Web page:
Discover more from Healthy Choices, Fueled by Science
The Truth About Fruit and Health
Does an apple a day keep the doctor away?
Fruit has become surprisingly controversial. If you grew up with “an apple a day keeps the doctor away”, you might be baffled. Why would anyone say that fruit is bad for you? Is it true?
Fruit-o-phobia is rooted in the wildly popular low-carb movement. In its most zealous, least sophisticated form, carb-haters vilify any food that contains carbohydrates. They argue that fruit is bad because it causes a blood sugar spike, which turns on insulin, which we are told to avoid. They may also argue that fruit is bad because it contains fructose, a simple sugar (monosaccharide) that can be problematic in excess.
Fortunately for fruit lovers, human health is not as simple as “blood sugar spike = bad” or “fructose = bad”. These statements are gross oversimplifications that pathologize normal human biology. Our bodies are designed to handle sugars from whole fruits and veggies, and crave the fiber and other nutrients they supply. Indeed, real-world studies find, again and again, that fruit is good for us.
Much of the confusion about sugar comes from the differing health effects of “free sugars” or “added sugars” and the intact sugars found within fruits and veggies. While the sugars themselves are the same (glucose, fructose, or sucrose, which is glucose+fructose), the way you consume your sugars matters a lot.
Multiple national and international public health are warning us to limit our intake of “added sugars” or “free sugars”, especially sugary beverages. Those same organizations assure us that we don’t need to avoid sugars found in fruits and veggies. For example, check out the World Health Organization, Health Canada and the US CDC guidance. Even one of today’s most vociferous anti-sugar (anti-fructose) advocates, Dr. Robert Lustig says “Go ahead — eat your fruit! (see Sugar Science FAQs and NY Times interview).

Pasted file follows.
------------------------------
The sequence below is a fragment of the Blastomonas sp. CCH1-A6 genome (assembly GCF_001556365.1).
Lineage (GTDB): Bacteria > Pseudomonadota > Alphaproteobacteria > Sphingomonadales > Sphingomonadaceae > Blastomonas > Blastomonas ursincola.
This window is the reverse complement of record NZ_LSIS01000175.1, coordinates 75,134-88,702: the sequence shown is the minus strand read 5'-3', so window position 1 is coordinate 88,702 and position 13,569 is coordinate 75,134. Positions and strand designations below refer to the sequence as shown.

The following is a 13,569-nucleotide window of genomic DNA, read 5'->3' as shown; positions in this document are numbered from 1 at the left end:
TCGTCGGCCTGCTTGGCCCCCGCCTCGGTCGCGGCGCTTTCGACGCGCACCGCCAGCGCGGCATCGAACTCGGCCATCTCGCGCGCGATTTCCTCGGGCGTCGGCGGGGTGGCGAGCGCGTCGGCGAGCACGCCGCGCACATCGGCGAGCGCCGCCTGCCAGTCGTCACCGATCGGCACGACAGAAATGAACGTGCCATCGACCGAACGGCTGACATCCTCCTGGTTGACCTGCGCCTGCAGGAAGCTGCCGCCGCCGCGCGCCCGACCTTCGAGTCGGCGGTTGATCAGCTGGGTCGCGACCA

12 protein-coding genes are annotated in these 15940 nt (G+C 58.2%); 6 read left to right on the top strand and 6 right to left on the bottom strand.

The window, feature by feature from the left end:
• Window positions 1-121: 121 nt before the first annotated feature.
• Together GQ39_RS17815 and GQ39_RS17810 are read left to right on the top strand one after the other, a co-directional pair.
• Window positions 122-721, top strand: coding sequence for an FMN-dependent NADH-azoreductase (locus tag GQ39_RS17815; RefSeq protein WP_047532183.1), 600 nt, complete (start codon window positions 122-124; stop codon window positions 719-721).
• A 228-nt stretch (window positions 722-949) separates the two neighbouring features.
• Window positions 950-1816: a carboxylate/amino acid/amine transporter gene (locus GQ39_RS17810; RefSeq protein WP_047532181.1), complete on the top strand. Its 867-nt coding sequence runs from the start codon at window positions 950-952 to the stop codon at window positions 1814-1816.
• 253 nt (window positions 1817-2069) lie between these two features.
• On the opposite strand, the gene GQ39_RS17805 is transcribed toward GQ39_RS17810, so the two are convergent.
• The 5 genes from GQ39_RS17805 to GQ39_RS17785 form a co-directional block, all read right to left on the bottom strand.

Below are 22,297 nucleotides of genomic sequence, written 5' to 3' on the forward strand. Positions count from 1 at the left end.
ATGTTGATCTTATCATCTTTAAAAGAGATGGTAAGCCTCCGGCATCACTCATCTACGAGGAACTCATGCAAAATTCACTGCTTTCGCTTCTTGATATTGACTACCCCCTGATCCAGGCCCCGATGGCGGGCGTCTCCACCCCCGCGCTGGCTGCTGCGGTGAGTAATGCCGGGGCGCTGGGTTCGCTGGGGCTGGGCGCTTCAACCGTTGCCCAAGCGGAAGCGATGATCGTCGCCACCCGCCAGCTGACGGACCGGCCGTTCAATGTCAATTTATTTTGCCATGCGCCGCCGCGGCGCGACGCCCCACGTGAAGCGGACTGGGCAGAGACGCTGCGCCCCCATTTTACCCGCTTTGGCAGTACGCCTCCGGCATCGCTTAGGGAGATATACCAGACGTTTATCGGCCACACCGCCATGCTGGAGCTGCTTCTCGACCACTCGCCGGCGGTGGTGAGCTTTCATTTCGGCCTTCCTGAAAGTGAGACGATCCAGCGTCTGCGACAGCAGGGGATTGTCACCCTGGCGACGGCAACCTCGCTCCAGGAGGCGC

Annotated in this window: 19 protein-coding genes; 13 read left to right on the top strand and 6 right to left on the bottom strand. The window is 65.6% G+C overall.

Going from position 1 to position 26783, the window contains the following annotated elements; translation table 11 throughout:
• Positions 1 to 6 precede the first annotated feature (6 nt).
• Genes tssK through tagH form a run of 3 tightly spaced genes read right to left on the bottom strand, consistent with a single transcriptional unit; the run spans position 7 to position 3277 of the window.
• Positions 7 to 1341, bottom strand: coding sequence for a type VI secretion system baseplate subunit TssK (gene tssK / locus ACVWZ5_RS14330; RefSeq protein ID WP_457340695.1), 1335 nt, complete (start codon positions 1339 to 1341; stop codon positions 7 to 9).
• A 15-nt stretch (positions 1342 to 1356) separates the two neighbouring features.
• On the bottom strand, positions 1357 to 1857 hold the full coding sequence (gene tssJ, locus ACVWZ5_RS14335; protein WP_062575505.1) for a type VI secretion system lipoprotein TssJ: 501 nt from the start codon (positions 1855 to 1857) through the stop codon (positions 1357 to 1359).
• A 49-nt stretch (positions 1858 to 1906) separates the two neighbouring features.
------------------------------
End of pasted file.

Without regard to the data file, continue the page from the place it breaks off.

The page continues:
Why do naturally-occurring sugars in fruits and vegetables differ healthwise from (or “free”) sugars? First, sugars from fruits and veggies come packaged with fiber, which slows down our body’s absorption of the sugars, promotes satiety, and fuels your gut microbiome. Second, fruits and vegetables contain many vitamins and minerals that are beneficial to health. Indeed, the scientific evidence consistently shows that fruits and veggies are associated with better health outcomes, while added/free sugars show the opposite trend (especially for sugar-sweetened beverages).
Even for people with diabetes, it’s not as simple as “sugar = bad”. The American Diabetes Association says that “Having a piece of fresh fruit or fruit salad for dessert is a great way to satisfy your sweet tooth and get the extra nutrition you're looking for” but notes that fruits count towards your carbs in your meal plan, if that is your approach. Likewise, Diabetes Canada incorporates fruits and veggies into their daily guidelines, with attention to portions. Diabetes UK emphasizes the need to reduce added or “free” sugars, and sugar sweetened beverages.
Nerd Note: For a closer look at the scientific evidence, check out my appendix and try your own literature study search on PubMed. Type “whole fruit” and your outcome of interest (e.g. “Type 2 diabetes”) and see for yourself. For a lay of the land, filter for a “systematic review” or “meta-analysis” or “review”. No cherry picking here!